If anything, the "Obama experience" taught us that us that policy is being dictated elsewhere than the Congress and White House, and nowhere is that more evident than with the War on Drugs. ~ CS
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U.S. House to Vote on Bipartisan Amendment Blocking Funding for Obama’s Attack on Medical Marijuana Patients Protected Under State Law.
Conflict Coming to a Head as More States Pass and Implement Medical Marijuana Laws While Obama Administration Escalates Assault on Patients and Providers
Drug Policy Alliance: Obama Will Continue to Suffer Politically for Ignoring Public Opinion on Medical Marijuana
The U.S. House is expected to vote soon – possibly today – on a bipartisan amendment to the Commerce-Justice-Science spending bill that would prohibit the Department of Justice from undermining state medical marijuana laws. The amendment, co-sponsored by Rep. Rohrabacher (R-CA), Rep. Hinchey (D-NY), Rep. McClintock (R-CA) and Rep. Farr (D-CA), is a rebuke of President Obama’s aggressive assault on medical marijuana patients and providers.
“Both Democrats and Republicans are telling the Obama administration: enough is enough, stop wasting taxpayer money to undermine state medical marijuana laws,” said Bill Piper, director of national affairs of the Drug Policy Alliance. “President Obama needs to realize his assault on patient access is not just immoral – but a serious political miscalculation. For more than a decade, polling has consistently shown that 70 to 80 percent of Americans support medical marijuana.”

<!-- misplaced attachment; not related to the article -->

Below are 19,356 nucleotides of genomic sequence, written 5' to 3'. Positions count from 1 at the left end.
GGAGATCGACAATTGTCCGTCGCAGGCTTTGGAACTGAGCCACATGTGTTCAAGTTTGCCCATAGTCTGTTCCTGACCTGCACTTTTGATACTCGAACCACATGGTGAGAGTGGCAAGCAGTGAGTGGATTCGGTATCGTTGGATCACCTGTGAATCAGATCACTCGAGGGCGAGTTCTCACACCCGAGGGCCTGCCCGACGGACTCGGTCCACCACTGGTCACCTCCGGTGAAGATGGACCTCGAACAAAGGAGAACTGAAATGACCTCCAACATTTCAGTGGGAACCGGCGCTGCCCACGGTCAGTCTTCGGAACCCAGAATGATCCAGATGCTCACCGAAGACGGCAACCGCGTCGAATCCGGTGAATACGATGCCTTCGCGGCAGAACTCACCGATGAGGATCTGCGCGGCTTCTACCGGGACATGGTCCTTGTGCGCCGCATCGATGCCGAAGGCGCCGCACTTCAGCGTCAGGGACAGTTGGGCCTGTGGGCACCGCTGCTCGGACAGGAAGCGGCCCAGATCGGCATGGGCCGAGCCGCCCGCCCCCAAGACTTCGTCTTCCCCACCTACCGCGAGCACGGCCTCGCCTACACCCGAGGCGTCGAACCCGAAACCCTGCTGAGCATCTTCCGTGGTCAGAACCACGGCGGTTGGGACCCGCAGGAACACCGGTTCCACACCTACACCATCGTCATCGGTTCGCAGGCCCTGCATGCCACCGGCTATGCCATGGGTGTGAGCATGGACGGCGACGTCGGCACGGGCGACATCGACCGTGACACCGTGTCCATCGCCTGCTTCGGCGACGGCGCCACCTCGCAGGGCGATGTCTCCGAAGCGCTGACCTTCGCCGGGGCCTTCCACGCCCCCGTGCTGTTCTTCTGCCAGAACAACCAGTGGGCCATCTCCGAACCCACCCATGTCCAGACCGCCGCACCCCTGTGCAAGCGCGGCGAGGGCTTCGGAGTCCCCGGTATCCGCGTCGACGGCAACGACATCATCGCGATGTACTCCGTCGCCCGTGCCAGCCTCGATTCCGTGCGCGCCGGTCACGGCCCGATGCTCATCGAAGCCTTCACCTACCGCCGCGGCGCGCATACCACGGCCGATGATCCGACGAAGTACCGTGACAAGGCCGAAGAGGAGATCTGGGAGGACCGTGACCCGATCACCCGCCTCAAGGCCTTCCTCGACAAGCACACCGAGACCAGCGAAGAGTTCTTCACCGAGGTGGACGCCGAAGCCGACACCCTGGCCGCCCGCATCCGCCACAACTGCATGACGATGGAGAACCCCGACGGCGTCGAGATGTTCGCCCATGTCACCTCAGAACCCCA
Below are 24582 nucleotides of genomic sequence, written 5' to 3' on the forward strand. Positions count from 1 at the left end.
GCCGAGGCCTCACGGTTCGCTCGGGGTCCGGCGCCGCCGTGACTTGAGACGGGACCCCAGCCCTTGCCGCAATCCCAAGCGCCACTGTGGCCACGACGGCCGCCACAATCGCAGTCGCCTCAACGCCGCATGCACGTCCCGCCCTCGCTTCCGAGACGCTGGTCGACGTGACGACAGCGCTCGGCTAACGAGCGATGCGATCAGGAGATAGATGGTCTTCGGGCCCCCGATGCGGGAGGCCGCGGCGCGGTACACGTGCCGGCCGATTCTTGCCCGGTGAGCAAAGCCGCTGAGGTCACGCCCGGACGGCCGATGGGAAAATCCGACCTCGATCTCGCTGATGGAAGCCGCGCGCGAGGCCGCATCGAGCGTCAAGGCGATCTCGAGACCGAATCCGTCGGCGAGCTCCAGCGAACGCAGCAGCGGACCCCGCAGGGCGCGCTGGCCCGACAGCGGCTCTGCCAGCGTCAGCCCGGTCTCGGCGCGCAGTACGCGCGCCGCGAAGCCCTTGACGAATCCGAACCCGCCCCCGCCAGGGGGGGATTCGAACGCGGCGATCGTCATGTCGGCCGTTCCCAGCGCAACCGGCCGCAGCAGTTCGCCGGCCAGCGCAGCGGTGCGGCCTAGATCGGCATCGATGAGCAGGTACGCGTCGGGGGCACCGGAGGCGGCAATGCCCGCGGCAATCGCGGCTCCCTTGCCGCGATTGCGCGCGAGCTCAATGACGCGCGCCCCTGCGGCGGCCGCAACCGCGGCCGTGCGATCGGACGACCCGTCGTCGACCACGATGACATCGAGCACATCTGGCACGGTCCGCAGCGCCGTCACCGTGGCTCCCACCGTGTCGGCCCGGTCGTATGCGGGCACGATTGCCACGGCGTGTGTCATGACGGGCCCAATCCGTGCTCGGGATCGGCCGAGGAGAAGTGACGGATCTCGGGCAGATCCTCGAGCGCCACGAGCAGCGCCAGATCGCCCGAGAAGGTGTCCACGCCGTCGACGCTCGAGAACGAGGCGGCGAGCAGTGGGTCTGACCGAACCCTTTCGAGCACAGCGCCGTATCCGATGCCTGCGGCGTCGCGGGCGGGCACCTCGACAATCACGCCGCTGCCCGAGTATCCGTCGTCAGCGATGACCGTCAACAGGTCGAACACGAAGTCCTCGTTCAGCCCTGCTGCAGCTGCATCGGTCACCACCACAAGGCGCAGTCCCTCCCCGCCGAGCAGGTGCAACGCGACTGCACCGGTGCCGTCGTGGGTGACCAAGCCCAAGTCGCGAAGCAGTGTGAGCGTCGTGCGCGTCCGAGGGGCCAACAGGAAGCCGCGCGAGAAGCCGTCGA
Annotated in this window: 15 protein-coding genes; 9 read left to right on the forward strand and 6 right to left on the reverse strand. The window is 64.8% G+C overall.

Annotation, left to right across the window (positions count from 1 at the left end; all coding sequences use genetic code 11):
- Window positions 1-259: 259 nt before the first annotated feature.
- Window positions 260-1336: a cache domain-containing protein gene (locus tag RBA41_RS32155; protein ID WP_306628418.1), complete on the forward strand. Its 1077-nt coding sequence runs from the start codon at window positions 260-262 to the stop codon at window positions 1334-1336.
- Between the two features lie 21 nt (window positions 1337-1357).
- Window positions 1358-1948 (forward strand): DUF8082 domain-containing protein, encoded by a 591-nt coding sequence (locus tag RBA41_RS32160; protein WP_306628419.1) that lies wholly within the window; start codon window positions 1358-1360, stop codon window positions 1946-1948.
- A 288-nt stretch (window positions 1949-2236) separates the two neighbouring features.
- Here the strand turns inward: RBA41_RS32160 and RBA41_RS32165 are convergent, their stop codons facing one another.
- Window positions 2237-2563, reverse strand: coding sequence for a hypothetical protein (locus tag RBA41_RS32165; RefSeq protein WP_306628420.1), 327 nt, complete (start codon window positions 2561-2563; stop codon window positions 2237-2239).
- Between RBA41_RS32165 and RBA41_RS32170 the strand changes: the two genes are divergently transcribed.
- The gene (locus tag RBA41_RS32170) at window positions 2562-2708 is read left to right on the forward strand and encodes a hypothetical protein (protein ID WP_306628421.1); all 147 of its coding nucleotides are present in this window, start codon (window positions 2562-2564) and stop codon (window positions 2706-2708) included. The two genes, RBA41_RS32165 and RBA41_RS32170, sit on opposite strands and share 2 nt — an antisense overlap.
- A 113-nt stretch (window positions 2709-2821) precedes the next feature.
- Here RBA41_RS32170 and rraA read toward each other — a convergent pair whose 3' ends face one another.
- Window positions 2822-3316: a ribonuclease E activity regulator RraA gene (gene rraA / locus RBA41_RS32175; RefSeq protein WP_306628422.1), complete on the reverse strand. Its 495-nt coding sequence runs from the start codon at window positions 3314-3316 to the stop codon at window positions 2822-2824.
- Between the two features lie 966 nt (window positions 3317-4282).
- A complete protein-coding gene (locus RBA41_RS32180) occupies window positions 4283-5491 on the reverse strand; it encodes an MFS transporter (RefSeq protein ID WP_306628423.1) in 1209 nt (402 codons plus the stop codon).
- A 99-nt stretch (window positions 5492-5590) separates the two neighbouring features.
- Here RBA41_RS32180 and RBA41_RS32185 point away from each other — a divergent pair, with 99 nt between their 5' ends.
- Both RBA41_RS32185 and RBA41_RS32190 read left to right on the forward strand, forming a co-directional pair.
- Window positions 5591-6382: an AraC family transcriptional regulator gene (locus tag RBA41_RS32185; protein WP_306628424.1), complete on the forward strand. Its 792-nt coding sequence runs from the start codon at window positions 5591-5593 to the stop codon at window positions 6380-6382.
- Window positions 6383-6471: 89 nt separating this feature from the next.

On the presidential campaign trail in 2008, then-Senator Obama said his administration would not waste resources undermining state medical marijuana laws, especially if people were following their state’s law. Shortly after Obama was elected president, the Department of Justice issued a memorandum to U.S. Attorneys urging them not to waste taxpayer dollars and law enforcement resources arresting and prosecuting people following their state’s medical marijuana law. In the last year, however, the administration has reversed course and launched an attack on state medical marijuana laws that is far more aggressive than the Bush Administration's medical marijuana policy.
The DEA is raiding many licensed and regulated medical marijuana providers that are legal under state law. The ATF is discriminating against medical marijuana patients by prohibiting them from owning firearms. The IRS is rejecting standard tax deductions from legitimate medical marijuana businesses operating in full compliance with state law. And federal threats have intimidated banks and landlords into refusing to do business with the medical marijuana industry. Even free speech is under attack – at least one federal prosecutor is threatening to target newspapers that accept medical marijuana advertising.
“History is calling on President Obama to protect terminally ill patients from suffering, and he is dangerously close to falling on the wrong side,” said Piper. “He will continue to pay a political price as long as his administration continues to waste taxpayer money undermining state law.”